Salt of the Earth (1954) is an American drama film written by Michael Wilson, directed by Herbert J. Biberman, and produced by Paul Jarrico. All had been blacklisted by the Hollywood establishment due to their alleged involvement in communist politics. The film is one of the first pictures to advance the feminist social and political point of view. Its plot centres on a long and difficult strike, based on the 1951 strike against the Empire Zinc Company in Grant County, New Mexico. In neorealist style, the producers and director used actual miners and their families as actors in the film.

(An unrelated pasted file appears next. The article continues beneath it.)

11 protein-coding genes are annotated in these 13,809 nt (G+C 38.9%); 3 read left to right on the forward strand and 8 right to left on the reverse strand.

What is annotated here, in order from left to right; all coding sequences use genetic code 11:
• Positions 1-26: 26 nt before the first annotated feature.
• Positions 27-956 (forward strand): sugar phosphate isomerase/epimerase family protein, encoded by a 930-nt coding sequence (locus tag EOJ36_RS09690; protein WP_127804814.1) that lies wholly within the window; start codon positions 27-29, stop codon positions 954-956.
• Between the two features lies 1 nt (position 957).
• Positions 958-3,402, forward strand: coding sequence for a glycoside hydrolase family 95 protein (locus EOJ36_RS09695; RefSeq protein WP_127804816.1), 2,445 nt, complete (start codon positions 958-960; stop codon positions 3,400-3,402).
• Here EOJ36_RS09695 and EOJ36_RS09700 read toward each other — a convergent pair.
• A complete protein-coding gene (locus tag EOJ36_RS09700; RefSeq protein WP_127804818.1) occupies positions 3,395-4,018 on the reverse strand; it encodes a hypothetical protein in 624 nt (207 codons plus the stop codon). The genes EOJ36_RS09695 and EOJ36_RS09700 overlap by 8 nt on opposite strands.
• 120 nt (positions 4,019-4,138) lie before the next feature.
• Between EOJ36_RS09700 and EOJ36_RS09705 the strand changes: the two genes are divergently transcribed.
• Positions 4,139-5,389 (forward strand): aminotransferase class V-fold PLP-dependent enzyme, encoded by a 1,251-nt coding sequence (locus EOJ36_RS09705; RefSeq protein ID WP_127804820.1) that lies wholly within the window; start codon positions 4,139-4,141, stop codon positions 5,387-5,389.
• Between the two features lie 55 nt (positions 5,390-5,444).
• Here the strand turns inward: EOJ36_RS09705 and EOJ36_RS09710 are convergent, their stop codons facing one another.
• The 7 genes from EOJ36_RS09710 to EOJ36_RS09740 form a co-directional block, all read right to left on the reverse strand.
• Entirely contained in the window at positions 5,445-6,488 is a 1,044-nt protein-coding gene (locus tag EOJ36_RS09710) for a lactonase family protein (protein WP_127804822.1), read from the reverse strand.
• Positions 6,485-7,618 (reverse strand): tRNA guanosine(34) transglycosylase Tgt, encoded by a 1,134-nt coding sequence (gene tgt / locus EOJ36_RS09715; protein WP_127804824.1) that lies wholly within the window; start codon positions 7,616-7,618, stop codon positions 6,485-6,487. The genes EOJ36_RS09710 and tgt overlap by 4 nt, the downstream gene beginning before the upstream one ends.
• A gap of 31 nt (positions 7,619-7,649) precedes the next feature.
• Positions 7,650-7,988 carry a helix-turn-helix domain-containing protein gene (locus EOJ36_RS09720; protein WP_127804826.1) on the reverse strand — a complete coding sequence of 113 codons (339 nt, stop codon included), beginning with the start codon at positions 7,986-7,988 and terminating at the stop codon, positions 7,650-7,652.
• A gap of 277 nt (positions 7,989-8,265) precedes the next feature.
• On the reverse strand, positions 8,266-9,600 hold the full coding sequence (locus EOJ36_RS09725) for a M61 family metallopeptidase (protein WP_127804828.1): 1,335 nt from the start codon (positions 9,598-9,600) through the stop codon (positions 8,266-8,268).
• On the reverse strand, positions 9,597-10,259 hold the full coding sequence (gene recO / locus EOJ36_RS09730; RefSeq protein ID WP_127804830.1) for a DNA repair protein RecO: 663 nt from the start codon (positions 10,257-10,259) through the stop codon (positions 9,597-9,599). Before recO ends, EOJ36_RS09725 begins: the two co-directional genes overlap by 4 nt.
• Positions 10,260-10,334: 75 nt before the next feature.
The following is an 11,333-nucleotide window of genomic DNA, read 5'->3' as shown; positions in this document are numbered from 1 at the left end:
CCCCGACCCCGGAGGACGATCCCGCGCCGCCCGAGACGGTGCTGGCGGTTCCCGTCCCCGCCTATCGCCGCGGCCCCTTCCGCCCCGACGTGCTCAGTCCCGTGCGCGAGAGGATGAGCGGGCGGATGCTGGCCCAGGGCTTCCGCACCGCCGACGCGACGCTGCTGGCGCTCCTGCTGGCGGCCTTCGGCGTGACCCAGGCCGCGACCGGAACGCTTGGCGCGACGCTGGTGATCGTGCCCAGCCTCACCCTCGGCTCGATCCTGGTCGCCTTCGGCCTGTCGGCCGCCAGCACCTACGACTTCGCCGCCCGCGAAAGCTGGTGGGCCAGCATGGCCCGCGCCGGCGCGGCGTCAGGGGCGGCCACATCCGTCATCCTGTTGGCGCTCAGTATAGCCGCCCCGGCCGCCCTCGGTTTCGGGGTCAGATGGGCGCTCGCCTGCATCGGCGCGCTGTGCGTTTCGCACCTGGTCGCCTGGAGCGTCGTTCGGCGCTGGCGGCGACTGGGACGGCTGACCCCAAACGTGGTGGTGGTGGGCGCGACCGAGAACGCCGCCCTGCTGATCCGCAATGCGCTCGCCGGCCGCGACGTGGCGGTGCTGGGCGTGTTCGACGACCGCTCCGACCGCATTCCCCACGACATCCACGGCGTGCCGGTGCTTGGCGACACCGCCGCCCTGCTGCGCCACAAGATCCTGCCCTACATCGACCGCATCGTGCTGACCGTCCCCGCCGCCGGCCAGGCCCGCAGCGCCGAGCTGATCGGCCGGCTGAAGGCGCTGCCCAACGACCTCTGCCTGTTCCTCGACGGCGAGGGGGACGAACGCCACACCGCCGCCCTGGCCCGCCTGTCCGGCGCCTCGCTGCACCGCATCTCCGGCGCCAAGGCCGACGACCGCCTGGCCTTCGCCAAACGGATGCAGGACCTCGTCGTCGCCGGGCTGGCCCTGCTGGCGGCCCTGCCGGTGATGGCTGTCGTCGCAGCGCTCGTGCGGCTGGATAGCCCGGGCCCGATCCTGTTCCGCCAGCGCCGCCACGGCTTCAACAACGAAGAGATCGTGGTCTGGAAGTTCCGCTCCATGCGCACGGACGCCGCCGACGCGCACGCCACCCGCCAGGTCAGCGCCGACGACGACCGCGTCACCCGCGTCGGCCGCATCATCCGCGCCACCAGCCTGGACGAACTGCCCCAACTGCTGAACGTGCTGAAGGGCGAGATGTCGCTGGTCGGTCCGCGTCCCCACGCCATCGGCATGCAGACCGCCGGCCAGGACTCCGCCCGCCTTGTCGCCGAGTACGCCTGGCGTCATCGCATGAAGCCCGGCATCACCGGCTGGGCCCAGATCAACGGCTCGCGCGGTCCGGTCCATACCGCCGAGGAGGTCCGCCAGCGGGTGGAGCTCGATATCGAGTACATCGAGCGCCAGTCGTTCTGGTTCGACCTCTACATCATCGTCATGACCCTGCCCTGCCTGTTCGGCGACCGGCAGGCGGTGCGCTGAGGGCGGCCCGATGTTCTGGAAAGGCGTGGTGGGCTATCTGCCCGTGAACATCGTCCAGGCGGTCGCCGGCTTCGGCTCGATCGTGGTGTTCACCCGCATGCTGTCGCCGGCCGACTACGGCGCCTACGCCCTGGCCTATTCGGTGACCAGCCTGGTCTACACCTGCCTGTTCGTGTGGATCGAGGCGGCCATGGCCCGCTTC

The film was called subversive and blacklisted because the International Union of Mine, Mill and Smelter Workers sponsored it and many blacklisted Hollywood professionals helped produce it. The union had been expelled from the CIO in 1950 for its alleged communist-dominated leadership. Director Herbert Biberman was one of the Hollywood screenwriters and directors who refused to answer the House Committee on Un American Activities on questions of CPUSA affiliation in 1947. The producers cast only five professional actors. The rest were locals from Grant County, New Mexico, or members of the International Union of Mine, Mill and Smelter Workers, Local 890, many of whom were part of the strike that inspired the plot.